Friday, April 19, 2013

The F-16 gets a new set of electronic eyes

Two US manufacturers are competing in the retrofit market for AESA (Active Electronically Scanned Array) radars.  Hundreds of older fighter aircraft such as the F-16 Fighting Falcon are still in service, and could benefit from the superior capabilities of more modern radars such as the Northrop Grumman SABR (chosen by Thailand, Iraq and Oman) or the Raytheon RACR (recently selected by South Korea).  Here's the latter unit mounted on an F-16.

One of the most impressive abilities of AESA radars is their ability to use what's called SAR (Synthetic Aperture Radar) mode to map the surface of the earth, producing a very detailed and precise image for use in navigation and targeting.  To illustrate, Northrop Grumman has just released this (deliberately degraded) SABR-generated image of an airfield.

(Click here to see a much larger version of the image)

AESA radars can produce pictures like that day or night, rain or shine, clear or cloudy.  That's a pretty impressive extension of a fighter's combat abilities.  The image is so clear it almost renders it unnecessary to look outside!  It's also worth remembering that SABR and RACR are compact radars, restricted in size (and hence in their performance) by the necessity to fit into the nosecones of smaller fourth-generation combat aircraft.  Modern aircraft such as the F/A-18E/F, F-22 and F-35 carry much larger, more powerful and more sophisticated units.  For obvious reasons, no images of this sort produced by their radars have yet been published.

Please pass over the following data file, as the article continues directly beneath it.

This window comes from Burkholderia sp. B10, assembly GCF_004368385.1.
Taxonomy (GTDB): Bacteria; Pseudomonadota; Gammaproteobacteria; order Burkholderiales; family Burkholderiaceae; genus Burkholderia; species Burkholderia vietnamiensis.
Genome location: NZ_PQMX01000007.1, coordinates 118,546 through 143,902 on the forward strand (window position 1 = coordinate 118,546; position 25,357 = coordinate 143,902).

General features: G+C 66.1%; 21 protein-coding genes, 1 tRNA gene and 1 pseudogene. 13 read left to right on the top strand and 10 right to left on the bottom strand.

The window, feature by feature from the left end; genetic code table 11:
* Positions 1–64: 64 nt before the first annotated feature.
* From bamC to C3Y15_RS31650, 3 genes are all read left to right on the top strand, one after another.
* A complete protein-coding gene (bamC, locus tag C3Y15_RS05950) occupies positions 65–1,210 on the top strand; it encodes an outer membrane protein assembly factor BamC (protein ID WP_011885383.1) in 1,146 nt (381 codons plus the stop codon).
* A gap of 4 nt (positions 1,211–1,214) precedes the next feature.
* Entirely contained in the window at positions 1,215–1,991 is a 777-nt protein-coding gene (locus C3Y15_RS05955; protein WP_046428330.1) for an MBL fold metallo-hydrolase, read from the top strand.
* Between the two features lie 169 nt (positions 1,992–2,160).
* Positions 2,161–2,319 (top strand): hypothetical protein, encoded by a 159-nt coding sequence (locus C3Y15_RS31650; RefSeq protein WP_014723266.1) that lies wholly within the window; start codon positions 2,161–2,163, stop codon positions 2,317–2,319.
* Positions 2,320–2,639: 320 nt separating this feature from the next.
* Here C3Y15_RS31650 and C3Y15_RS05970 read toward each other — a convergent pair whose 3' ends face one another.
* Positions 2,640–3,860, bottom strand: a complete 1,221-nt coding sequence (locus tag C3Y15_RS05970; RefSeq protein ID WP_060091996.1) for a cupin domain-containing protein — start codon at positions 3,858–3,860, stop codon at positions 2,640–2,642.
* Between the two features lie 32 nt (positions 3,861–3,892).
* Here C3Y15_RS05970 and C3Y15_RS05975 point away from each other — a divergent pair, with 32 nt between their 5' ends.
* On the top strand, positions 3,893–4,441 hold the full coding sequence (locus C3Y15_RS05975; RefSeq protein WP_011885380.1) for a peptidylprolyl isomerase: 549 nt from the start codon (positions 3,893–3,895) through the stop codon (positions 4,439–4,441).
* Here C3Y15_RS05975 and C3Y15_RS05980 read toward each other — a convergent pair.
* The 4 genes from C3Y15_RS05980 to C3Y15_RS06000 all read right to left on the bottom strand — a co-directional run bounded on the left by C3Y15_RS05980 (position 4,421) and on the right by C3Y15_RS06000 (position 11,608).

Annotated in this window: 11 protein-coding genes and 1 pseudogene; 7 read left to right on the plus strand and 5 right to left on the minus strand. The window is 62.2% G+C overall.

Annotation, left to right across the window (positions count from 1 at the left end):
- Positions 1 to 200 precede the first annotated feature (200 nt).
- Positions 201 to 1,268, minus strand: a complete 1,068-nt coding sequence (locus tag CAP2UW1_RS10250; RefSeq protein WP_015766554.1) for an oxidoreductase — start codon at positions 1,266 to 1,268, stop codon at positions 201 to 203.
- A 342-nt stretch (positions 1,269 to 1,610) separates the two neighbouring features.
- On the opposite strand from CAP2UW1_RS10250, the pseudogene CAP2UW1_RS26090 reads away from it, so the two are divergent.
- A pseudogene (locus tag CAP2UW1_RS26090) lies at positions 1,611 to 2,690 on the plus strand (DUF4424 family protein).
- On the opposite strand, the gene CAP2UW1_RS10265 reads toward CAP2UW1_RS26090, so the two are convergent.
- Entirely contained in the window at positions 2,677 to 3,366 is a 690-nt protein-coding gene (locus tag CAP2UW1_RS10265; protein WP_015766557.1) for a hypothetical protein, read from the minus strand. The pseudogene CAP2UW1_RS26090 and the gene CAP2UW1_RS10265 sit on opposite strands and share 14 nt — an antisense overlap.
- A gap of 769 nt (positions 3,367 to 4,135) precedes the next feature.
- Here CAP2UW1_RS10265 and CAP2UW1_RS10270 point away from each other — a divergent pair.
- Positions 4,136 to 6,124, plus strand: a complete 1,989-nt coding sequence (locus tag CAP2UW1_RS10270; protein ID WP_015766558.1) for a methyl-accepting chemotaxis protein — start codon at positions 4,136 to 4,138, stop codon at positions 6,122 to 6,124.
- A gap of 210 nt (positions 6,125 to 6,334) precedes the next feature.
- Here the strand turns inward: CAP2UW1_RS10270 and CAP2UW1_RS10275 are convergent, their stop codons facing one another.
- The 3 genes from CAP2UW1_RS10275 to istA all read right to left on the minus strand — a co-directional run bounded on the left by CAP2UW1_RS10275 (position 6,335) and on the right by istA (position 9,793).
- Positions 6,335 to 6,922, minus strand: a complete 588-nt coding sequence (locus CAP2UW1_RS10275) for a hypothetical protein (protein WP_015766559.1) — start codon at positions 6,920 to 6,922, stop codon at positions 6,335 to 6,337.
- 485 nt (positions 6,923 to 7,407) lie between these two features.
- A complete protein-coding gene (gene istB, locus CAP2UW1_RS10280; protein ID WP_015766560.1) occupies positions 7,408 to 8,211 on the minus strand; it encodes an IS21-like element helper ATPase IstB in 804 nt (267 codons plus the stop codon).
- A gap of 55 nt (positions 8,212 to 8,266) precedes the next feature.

Anonymous said...

If they can tell you this.....what aren't they telling you?.

Old NFO said...

Yep, they DO work pretty well... :-D

Roger Ritter said...

I have trouble believing that that picture was actually generated by a radar unit. The trees in the bottom center of the picture are casting shadows, and no radar can see shadows.

bmq215 said...

Roger, I'm no radar expert but it would seem to me that while radar can't see visible light shadows, it can create its own. Isn't radar essentially shining EM energy at things and recording what bounces back? If the object being shined at reflects those particular wavelengths then a shadow appearing behind it would make total sense.

c w swanson said...

Why have a pilot at all? Mount that on a drone and fly it remotely.